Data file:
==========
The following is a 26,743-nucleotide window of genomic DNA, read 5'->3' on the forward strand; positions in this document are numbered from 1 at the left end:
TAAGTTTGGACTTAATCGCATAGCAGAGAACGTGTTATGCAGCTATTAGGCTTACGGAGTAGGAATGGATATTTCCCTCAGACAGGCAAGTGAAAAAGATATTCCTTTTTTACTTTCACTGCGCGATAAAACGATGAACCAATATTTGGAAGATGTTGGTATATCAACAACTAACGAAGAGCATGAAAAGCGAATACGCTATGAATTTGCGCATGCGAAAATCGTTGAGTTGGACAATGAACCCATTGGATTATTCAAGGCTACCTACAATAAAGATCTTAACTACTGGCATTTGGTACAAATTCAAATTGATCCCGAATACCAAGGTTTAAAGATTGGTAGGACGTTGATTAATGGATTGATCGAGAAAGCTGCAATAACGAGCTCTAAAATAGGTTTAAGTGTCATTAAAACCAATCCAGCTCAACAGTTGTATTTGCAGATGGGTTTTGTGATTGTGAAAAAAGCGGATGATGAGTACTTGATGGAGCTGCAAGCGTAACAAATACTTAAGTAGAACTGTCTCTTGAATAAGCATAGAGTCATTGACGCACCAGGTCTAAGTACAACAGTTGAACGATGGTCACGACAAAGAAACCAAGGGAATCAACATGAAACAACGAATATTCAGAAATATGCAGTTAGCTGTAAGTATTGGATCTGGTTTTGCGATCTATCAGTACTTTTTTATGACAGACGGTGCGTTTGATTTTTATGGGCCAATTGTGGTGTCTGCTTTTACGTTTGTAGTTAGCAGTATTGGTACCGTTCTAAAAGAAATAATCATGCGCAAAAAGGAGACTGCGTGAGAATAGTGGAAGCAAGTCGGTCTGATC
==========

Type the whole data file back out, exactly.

The following is a 26,743-nucleotide window of genomic DNA, read 5'->3' on the forward strand; positions in this document are numbered from 1 at the left end:
TAAGTTTGGACTTAATCGCATAGCAGAGAACGTGTTATGCAGCTATTAGGCTTACGGAGTAGGAATGGATATTTCCCTCAGACAGGCAAGTGAAAAAGATATTCCTTTTTTACTTTCACTGCGCGATAAAACGATGAACCAATATTTGGAAGATGTTGGTATATCAACAACTAACGAAGAGCATGAAAAGCGAATACGCTATGAATTTGCGCATGCGAAAATCGTTGAGTTGGACAATGAACCCATTGGATTATTCAAGGCTACCTACAATAAAGATCTTAACTACTGGCATTTGGTACAAATTCAAATTGATCCCGAATACCAAGGTTTAAAGATTGGTAGGACGTTGATTAATGGATTGATCGAGAAAGCTGCAATAACGAGCTCTAAAATAGGTTTAAGTGTCATTAAAACCAATCCAGCTCAACAGTTGTATTTGCAGATGGGTTTTGTGATTGTGAAAAAAGCGGATGATGAGTACTTGATGGAGCTGCAAGCGTAACAAATACTTAAGTAGAACTGTCTCTTGAATAAGCATAGAGTCATTGACGCACCAGGTCTAAGTACAACAGTTGAACGATGGTCACGACAAAGAAACCAAGGGAATCAACATGAAACAACGAATATTCAGAAATATGCAGTTAGCTGTAAGTATTGGATCTGGTTTTGCGATCTATCAGTACTTTTTTATGACAGACGGTGCGTTTGATTTTTATGGGCCAATTGTGGTGTCTGCTTTTACGTTTGTAGTTAGCAGTATTGGTACCGTTCTAAAAGAAATAATCATGCGCAAAAAGGAGACTGCGTGAGAATAGTGGAAGCAAGTCGGTCTGATC